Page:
He quoted his informant as saying: “You were accused of singling out the PDP’s campaign materials in Lagos for destruction, using LASAA’s apparatus, in an orchestrated bid to frustrate the PDP’s campaign.” Noah added that he was further tipped off about plans to put him in “check”, using every means of containment at their disposal.

Noah wrote: “A few days later, I got a call from the then General Officer Commanding (GOC) at Bonny Camp, Victoria Island, Lagos, about the controversy surrounding the outdoor campaign of the PDP in Lagos. He warned me not to invite trouble I may not be able to contain. I got the message.”

Exactly two weeks after that call, the Lagos State police boss read the riot act to LASAA.

He warned that no posters or outdoor structures should be removed in Lagos State whether legally or illegally deployed.

This was a wake-up call for the author.
According to Noah, “It was becoming apparent at this point that I had to take security matters more seriously. More puzzling questions raced through my mind, as I wondered if it would be foolhardy to seek protection from a police force with unapologetic leanings to the then ruling party.

“I thought to myself: ‘I could hold out a little longer. All I have to do is be a bit more circumspect and extra vigilant.’ But for how much longer would I have to put up a defence?,” Noah wondered.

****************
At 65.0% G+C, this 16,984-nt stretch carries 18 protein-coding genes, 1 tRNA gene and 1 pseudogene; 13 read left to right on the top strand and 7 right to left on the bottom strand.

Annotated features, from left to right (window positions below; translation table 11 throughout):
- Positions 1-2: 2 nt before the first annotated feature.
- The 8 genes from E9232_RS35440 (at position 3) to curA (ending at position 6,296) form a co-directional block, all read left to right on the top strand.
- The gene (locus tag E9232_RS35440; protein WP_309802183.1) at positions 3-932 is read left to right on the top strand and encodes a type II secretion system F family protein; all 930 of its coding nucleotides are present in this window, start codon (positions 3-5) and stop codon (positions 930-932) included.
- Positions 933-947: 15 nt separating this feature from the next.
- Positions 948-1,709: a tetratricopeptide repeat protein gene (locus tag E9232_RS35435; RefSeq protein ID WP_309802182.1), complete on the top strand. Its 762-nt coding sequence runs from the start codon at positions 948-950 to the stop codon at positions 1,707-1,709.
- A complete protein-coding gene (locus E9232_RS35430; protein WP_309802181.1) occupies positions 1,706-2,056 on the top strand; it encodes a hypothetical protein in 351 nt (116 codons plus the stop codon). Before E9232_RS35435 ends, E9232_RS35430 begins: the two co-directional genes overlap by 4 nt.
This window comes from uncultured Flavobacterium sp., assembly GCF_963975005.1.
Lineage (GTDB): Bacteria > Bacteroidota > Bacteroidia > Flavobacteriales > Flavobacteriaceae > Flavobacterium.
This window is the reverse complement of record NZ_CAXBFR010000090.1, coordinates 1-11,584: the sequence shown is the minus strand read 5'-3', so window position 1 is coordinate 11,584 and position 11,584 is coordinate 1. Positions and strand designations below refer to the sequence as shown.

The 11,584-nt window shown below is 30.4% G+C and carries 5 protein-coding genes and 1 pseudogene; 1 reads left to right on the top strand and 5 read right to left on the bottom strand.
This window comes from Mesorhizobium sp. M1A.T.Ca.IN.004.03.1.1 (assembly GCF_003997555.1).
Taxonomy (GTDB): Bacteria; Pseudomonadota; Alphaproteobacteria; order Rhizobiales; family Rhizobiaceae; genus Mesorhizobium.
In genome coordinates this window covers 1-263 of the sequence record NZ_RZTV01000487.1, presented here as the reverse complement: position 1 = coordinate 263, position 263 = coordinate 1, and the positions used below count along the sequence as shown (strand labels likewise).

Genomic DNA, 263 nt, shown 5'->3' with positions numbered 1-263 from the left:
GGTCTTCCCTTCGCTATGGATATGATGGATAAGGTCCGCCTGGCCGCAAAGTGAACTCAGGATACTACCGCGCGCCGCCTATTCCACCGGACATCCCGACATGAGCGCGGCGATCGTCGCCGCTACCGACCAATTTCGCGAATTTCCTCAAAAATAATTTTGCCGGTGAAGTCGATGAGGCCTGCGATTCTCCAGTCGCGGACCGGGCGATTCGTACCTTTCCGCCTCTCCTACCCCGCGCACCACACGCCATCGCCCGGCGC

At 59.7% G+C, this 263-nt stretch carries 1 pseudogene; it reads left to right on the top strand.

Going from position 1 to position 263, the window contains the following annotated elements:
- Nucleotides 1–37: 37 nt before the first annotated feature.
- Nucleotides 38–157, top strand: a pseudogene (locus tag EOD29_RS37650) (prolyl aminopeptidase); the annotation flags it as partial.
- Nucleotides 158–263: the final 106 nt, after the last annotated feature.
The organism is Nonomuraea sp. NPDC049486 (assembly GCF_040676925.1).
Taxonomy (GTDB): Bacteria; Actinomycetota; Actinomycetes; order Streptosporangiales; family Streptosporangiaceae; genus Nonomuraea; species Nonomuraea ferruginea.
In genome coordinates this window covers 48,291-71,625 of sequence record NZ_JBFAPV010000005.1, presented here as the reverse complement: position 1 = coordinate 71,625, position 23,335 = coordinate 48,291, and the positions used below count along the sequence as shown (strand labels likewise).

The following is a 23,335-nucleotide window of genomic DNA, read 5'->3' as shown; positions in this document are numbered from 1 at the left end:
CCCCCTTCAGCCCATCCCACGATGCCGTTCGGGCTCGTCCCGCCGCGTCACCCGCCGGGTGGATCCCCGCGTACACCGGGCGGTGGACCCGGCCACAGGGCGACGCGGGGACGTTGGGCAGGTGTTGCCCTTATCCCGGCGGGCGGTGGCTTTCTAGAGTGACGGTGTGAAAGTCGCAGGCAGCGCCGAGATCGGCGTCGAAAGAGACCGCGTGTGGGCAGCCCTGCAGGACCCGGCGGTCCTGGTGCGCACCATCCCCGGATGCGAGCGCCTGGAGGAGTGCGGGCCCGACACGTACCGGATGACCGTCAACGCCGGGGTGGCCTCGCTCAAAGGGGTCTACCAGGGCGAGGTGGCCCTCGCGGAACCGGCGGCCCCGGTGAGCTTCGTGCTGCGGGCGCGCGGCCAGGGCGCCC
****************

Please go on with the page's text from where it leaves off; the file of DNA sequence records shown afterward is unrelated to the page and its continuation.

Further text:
The same question was always playing on his mind as he became increasingly suspicious of his surroundings whenever outdoors. A sense of paranoia kicked in.

“Suddenly, an innocent gaze from an unfamiliar person didn’t seem so benign anymore. Every motorcycle that rode close to my vehicle on the road became suspect – just as every vehicle that kept showing up in the rear-view mirror seemed to be on a sinister mission. In the same vein, every street hawker that sidled up to my vehicle in the notorious Lagos traffic jams, appeared to have malicious intent,” the former LASAA boss explained.

Noah’s sense of alarm was further compounded with heightened security alerts about his safety.

Credible sources advised that he temporarily relocate from his place of abode and change his vehicle. This was with a view to give any persons on his trail the slip. He complied.

Noah, had by this time come under immense pressure from friends, family members and state government colleagues to sign up for round-the-clock police protection.

He stated: